2. An ice cube machine, comprising: a cabinet having a pair of side walls, a rear wall, and a front wall, said front wall having a cube discharge opening in its lower portion; an open-bottom discharge chute projecting from said cabinet front wall in registration with said discharge opening; a cover secured on the top of said cabinet; and ice cube-producing apparatus in the upper portion of said cabinet; a funnel-like hopper in said cabinet below said ice cube-making apparatus and adapted to receive ice cubes produced thereby; an elongated channel formed integrally on the lower end of said hopper and adapted to receive ice cubes therefrom, said channel extending from the back of the cabinet to the front thereof and communicating with said discharge opening; a vertical bracket in said cabinet extending downwardly to a point spaced above said lower channel; a horizontal rod extending through and rotatably journaled in said bracket, said rod projecting through one of said cabinet side walls and having a handle on its outer, projecting end; a pinion mounted on and for rotation with said rod; a gear sector pivotally mounted on the lower portion of said bracket and projecting upwardly to mesh with said pinion; a pair of elongated, transverse bars secured in spaced relationship on the periphery of said gear sector to provide stop means engageable with said pinion limiting the pivotal movement of said gear, and said elongated bars functioning as ice-breakers when said gear member is pivoted to forcibly separate ice cubes in the hopper to prevent the same from sticking together; a leg on the lower end of said gear extending downwardly into said cabinet lower channel; an elongated ice-breaker bar attached to said leg; and an ejector member movably carried in said cabinet channel and connected to said gear leg, whereby pivotal movement of said gear and leg, through rotation of said rod and pinion, will cause said ejector member to move forwardly or rearwardly in said channel, forward travel of said member pushing a quantity of ice cubes in said channel outwardly through said discharge chute, and rearward travel of said ejector permitting said channel to be refilled with ice cubes from the hopper thereabove.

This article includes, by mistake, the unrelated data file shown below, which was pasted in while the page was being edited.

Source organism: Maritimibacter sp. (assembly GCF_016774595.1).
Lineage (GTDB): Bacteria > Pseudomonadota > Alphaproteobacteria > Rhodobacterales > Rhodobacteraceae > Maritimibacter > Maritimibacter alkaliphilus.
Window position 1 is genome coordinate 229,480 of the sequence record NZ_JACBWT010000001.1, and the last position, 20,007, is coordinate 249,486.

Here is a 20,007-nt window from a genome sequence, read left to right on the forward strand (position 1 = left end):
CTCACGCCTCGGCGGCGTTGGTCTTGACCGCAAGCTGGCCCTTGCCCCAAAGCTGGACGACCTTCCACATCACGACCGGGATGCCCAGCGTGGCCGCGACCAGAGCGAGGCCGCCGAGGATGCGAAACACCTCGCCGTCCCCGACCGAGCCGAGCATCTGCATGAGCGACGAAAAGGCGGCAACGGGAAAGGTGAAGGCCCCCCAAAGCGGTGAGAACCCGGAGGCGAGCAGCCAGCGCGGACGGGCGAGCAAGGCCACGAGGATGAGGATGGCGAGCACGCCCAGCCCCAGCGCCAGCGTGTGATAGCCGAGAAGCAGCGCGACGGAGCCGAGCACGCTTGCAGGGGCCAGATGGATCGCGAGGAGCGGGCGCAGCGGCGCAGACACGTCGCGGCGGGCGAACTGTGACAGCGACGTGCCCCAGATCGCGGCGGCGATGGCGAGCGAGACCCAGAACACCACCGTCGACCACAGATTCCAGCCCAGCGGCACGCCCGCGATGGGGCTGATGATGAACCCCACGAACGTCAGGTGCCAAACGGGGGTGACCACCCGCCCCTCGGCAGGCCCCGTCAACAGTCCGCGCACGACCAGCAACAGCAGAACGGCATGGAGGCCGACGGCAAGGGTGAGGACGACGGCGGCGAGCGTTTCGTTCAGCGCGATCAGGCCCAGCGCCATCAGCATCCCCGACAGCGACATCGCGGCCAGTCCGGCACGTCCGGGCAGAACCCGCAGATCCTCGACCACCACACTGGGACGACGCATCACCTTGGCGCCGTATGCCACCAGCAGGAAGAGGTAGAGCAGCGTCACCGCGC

3. The ice cube machine recited in claim 2, and Wherein the bottom of said channel is angled rearwardly and downwardly, and having a drain opening in the rearward portion of said channel bottom to permit water formed by melting ice to drain from said cabinet.
4. The ice cube machine recited in claim 2, and having: a bafile on the cabinet back wall extending downwardly and forwardly at an angle thereto, said baffle preventing ice cubes in the hopper from falling between said back wall and the rear of the ejector member when the latter is in a forward position.
5. The ice cube machine recited in claim 4, and having: a second bathe extending downwardly and rearwardly from the cabinet front wall, said second baffie being adapted to prevent ice cubes in the channel from inadvertently falling outwardly through the discharge chute when the machine is not in operation.
6. An ice cube machine, comprising: a cabinet having a pair of side walls, a rear wall, and a front wall, said front wall having a cube discharge opening in its lower portion; a cover secured on the top of said cabinet; an ice cube-producing apparatus in the upper portion of said cabinet; an elongated channel positioned below said cube-making apparatus and adapted to receive ice cubes therefrom, said channel communicating with said discharge opening; a rod rotatably journaled in said cabinet, said rod projecting through one of said cabinet walls and having a handle on its outer, projecting end; an eject-or member longitudinally-movably carried in said channel; connecting means operatively connecting said rod and ejector members whereby oscillation of said handle and rod will cause said ejector member to move forwardly or rearwardly in said channel, forward travel of said ejector pushing a quantity of ice cubes in said channel outwardly through said discharge opening, and rearward travel of said ejector permitting said channel to be refilled with ice cubes from said cube-producing apparatus thereabove; stop means limiting the oscillating movement of said rod; and movable ice-breaking means operatively associated with said connecting means adapted to forcibly separate ice cubes in the cabinet to prevent the same from sticking together.
References Cited by the Examiner UNITED STATES PATENTS 263,096 8/ 1882 Barker 222245 1,472,280 10/1923 Ousdahl 222409 2,607,520 9/ 1952 Bateman. 3,021,035 2/1962 Hill 222-245 ROBERT A. OLEARY, Primary Examiner. W. E. WAYNER, Assistant Examiner.